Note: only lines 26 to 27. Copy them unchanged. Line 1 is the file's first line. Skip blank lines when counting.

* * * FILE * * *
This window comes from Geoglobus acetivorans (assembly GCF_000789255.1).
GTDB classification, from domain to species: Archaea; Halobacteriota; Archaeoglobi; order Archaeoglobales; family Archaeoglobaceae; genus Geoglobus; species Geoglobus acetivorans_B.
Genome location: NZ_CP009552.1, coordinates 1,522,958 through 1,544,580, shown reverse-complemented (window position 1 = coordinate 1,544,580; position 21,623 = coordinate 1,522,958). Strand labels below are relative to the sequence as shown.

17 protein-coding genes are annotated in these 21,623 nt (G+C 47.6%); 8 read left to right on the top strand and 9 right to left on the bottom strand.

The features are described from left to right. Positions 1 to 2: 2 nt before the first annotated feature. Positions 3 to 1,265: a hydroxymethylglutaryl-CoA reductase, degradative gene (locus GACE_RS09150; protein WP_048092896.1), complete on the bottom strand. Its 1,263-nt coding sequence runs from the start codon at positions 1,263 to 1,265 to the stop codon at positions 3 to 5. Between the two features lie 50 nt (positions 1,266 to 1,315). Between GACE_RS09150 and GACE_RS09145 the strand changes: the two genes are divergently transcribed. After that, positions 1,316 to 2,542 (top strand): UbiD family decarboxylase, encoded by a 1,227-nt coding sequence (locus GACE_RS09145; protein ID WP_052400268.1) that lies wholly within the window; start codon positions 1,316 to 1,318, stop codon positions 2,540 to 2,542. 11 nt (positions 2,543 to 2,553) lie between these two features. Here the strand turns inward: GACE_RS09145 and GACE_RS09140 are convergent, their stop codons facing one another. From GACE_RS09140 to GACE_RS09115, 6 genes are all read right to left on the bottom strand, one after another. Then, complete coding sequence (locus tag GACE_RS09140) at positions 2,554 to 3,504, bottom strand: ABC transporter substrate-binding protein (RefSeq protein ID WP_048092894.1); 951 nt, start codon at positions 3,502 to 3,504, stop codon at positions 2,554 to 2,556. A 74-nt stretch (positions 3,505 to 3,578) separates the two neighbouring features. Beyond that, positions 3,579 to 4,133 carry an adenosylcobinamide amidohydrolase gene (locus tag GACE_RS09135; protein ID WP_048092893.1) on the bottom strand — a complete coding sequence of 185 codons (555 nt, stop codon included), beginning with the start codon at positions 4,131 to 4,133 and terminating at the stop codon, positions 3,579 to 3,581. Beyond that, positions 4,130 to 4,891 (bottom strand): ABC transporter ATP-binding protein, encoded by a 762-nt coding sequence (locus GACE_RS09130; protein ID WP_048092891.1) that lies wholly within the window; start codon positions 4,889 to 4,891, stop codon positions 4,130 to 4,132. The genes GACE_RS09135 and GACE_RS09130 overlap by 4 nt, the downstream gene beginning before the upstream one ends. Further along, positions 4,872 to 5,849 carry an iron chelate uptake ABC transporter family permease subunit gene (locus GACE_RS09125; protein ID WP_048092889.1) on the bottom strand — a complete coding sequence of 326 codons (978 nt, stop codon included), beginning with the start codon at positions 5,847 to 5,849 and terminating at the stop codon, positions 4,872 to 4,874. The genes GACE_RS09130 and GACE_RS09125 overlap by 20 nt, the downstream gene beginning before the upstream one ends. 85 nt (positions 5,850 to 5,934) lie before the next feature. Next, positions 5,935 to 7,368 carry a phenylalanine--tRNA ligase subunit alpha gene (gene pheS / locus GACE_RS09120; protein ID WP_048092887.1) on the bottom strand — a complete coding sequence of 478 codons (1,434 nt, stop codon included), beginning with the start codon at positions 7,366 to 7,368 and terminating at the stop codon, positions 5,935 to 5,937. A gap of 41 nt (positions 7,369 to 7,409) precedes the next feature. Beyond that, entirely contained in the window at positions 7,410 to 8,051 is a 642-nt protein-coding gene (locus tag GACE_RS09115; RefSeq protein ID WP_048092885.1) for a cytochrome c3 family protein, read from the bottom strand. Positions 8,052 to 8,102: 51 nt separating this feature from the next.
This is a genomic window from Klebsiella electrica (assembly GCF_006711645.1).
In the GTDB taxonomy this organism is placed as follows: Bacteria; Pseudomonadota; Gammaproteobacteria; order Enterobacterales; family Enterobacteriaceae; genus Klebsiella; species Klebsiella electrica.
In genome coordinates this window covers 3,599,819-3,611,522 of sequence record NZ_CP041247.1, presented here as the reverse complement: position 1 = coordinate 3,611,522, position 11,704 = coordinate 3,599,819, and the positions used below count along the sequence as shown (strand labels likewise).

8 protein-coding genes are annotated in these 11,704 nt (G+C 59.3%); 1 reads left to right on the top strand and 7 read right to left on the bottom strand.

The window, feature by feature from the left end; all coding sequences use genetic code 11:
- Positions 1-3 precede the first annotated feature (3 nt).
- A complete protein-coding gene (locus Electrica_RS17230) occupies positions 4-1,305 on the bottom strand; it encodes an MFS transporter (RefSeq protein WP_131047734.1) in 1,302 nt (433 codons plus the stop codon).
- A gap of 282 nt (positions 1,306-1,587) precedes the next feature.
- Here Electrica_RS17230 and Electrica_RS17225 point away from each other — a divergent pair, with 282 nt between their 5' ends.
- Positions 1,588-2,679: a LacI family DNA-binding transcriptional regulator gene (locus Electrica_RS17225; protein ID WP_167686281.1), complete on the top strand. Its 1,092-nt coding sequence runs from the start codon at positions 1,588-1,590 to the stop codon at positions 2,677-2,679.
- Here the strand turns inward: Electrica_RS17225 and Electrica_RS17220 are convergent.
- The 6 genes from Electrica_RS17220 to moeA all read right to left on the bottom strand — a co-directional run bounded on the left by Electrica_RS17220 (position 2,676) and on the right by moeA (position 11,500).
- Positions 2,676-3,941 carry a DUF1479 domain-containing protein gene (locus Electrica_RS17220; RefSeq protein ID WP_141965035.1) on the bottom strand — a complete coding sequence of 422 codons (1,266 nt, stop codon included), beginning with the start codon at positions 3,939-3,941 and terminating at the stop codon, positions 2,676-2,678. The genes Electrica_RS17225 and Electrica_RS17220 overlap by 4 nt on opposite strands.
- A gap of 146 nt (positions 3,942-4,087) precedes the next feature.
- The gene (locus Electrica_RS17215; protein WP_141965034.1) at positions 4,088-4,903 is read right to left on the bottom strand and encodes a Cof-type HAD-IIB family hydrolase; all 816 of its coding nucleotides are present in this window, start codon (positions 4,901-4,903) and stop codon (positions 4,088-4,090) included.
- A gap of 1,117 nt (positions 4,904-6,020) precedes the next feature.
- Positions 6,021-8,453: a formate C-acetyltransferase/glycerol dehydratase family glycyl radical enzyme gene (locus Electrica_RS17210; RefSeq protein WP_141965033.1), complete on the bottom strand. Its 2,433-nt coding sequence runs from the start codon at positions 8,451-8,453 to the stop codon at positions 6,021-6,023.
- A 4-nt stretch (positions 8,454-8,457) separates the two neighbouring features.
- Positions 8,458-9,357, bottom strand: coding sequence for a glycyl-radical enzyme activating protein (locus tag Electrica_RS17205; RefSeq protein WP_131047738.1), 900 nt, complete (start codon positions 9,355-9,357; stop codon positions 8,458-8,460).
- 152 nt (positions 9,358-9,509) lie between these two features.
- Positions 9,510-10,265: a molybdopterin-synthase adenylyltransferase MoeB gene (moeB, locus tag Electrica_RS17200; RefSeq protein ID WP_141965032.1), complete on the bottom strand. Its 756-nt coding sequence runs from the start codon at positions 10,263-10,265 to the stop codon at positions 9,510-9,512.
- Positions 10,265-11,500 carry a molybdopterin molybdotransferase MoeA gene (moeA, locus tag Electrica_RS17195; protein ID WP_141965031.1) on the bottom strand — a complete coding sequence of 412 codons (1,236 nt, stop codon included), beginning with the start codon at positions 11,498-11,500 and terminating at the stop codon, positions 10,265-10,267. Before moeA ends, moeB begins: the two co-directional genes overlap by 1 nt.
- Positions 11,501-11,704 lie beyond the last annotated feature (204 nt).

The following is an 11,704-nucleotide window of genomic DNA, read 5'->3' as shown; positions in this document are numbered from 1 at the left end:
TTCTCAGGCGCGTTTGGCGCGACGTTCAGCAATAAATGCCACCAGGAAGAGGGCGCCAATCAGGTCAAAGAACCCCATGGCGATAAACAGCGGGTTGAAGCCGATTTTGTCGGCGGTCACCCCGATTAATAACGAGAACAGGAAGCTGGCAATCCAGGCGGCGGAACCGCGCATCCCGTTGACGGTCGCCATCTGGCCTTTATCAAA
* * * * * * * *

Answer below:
- Positions 9,510-10,265: a molybdopterin-synthase adenylyltransferase MoeB gene (moeB, locus tag Electrica_RS17200; RefSeq protein ID WP_141965032.1), complete on the bottom strand. Its 756-nt coding sequence runs from the start codon at positions 10,263-10,265 to the stop codon at positions 9,510-9,512.
- Positions 10,265-11,500 carry a molybdopterin molybdotransferase MoeA gene (moeA, locus tag Electrica_RS17195; protein ID WP_141965031.1) on the bottom strand — a complete coding sequence of 412 codons (1,236 nt, stop codon included), beginning with the start codon at positions 11,498-11,500 and terminating at the stop codon, positions 10,265-10,267. Before moeA ends, moeB begins: the two co-directional genes overlap by 1 nt.